Abstract A breakthrough patent-pending pressure diagnostic technique using offset sealed wellbores as monitoring sources was introduced at the 2020 Hydraulic Fracturing Technology Conference. This technique quantifies various hydraulic fracture parameters using only a surface gauge mounted on the sealed wellbore(s). The initial concept, operational processes, and analysis techniques were developed and deployed by Devon Energy. By scaling and automating the process, Sealed Wellbore Pressure Monitoring (SWPM) is now available to the industry as a repeatable workflow that greatly reduces analysis time and improves visualizations to aid data interpretations. The authors successfully automated the SWPM analysis procedure using a cloud-based software platform designed to ingest, process, and analyze high-frequency hydraulic fracturing data. The minimum data for the analysis consists of the standard frac treatment data combined with the high-resolution pressure gauge data for each sealed wellbore. The team developed machine learning algorithms to identify the key events required by a sealed wellbore pressure analysis: the start, end, and magnitude of each pressure response detected in the sealed wellbore(s) while actively fracturing offset wells. The result is a rapid, repeatable SWPM analysis that minimizes individual interpretation biases. The primary deliverables from SWPM analyses are the Volumes to First Response (VFR) on a per stage basis. In many projects, multiple pressure responses within a single stage have been observed, which provides valuable insight into fracture network complexity and cluster/stage efficiency. Various methods are used to visualize and statistically analyze the data. A scalable process facilitates creating a statistical database for comparing completion designs that can be segmented by play, formation, or other geological variations. Completion designs can then be optimized based upon the observed well responses. With enough observations and based on certain spacings, probabilities of when to expect fracture interactions could be assigned for different plays.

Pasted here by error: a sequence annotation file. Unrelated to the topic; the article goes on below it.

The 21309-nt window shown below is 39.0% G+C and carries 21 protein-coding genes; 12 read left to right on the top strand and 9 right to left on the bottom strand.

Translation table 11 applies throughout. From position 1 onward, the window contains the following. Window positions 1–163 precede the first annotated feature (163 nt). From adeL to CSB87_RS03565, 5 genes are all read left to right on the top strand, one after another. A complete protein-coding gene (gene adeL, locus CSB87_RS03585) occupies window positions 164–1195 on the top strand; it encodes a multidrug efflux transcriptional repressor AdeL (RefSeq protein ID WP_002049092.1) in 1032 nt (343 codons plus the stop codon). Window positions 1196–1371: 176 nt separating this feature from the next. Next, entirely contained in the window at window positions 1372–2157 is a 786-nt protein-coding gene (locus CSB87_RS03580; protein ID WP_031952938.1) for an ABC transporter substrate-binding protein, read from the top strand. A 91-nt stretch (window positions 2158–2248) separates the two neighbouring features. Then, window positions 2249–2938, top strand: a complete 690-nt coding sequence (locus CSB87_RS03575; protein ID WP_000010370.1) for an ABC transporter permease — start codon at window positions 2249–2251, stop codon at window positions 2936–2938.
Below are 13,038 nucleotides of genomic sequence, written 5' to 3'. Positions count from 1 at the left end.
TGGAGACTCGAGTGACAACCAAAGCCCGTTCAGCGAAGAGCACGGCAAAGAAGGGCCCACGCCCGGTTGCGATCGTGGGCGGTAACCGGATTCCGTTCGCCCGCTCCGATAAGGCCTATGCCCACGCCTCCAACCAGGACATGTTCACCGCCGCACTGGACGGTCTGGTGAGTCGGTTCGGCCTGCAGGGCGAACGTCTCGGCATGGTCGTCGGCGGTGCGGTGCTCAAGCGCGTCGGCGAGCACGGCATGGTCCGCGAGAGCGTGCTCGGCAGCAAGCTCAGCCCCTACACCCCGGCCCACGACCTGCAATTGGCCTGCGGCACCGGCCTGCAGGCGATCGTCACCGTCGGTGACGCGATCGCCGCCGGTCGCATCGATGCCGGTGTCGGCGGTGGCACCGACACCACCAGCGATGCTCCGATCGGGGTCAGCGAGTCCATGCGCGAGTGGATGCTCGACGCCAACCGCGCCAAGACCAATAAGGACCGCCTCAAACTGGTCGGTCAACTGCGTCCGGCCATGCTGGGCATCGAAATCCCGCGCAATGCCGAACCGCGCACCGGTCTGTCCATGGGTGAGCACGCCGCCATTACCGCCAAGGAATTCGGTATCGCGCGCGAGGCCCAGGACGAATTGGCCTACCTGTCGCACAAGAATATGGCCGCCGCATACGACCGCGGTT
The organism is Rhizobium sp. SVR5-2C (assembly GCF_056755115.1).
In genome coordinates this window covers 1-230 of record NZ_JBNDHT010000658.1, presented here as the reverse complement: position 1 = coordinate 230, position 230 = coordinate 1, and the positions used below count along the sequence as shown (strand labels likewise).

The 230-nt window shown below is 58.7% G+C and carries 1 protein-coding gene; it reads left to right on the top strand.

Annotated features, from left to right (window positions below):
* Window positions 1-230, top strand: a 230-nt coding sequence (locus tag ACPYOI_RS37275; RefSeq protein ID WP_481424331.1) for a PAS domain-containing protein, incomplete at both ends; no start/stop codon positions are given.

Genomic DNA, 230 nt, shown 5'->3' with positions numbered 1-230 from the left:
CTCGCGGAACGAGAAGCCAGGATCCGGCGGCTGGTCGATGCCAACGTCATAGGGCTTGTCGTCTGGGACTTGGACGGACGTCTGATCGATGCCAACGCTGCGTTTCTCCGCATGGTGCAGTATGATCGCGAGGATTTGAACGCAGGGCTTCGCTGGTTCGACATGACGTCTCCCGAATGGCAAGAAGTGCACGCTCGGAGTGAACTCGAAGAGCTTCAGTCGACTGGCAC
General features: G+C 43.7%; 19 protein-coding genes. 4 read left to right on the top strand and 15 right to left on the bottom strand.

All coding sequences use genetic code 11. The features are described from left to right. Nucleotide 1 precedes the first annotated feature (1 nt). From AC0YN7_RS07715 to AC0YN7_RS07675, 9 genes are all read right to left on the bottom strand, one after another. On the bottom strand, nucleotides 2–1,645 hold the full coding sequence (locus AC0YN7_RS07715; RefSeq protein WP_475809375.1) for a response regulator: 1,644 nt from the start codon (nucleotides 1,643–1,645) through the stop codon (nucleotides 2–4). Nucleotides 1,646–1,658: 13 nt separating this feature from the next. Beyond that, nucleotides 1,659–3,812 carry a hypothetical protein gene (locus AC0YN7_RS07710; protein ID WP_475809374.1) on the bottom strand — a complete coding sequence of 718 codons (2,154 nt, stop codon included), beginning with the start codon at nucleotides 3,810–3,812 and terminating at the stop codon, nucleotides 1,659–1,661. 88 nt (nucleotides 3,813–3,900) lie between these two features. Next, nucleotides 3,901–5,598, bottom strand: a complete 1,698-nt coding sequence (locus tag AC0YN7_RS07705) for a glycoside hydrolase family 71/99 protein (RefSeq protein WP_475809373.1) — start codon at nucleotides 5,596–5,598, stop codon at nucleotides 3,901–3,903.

Abstract The Walloons coal measures located in Surat Basin (eastern Australia) is a well-known coal seam gas play that has been under production for several years. The well completion in this play is primarily driven by coal permeability which varies from 1 Darcy or more in regions with significant natural fractures to less than 1md in areas with underdeveloped cleat networks. For an economic development of the latter, fracturing treatment designs that effectively stimulate numerous and often thin coals seams, and enhance inter-seam connectivity, are a clear choice. Fracture stimulation of Surat basin coals however has its own challenges given their unique geologic and geomechanical features that include (a) low net to gross ratio of ~0.1 in nearly 300 m (984.3 ft) of gross interval, (b) on average 60 seams per well ranging from 0.4 m to 3 m in thickness, (c) non-gas bearing and reactive interburden, and (d) stress regimes that vary as a function of depth. To address these challenges, low rate, low viscosity, and high proppant concentration coiled tubing (CT) conveyed pinpoint stimulation methods were introduced basin-wide after successful technology pilots in 2015 (Pandey and Flottmann 2015). This novel stimulation technique led to noticeable improvements in the well performance, but also highlighted the areas that could be improved – especially stage spacing and standoff, perforation strategy, and number of stages, all aimed at maximizing coal coverage during well stimulation. This paper summarizes the findings from a 6-well multi-stage stimulation pilot aimed at studying fracture geometries to improve standoff efficiency and maximizing coal connectivity amongst various coal seams of Walloons coal package. In the design matrix that targeted shallow (300 to 600 m) gas-bearing coal seams, the stimulation treatments varied in volume, injection rate, proppant concentration, fluid type, perforation spacing, and standoff between adjacent stages. Treatment designs were simulated using a field-data calibrated, log-based stress model. After necessary adjustments in the field, the treatments were pumped down the CT at injection rates ranging from 12 to 16 bbl/min (0.032 to 0.042 m/s). Post-stimulation modeling and history-matching using numerical simulators showed the dependence of fracture growth not only on pumping parameters, but also on depth. Shallower stages showed a strong propensity of limited growth which was corroborated by additional field measurements and previous work in the field (Kirk-Burnnand et al. 2015). These and other such observations led to revision of early guidelines on standoff and was considered a major step that now enabled a cost-effective inclusion of additional coal seams in the stimulation program. The learnings from the pilot study were implemented on development wells and can potentially also serve as a template for similar pinpoint completions worldwide.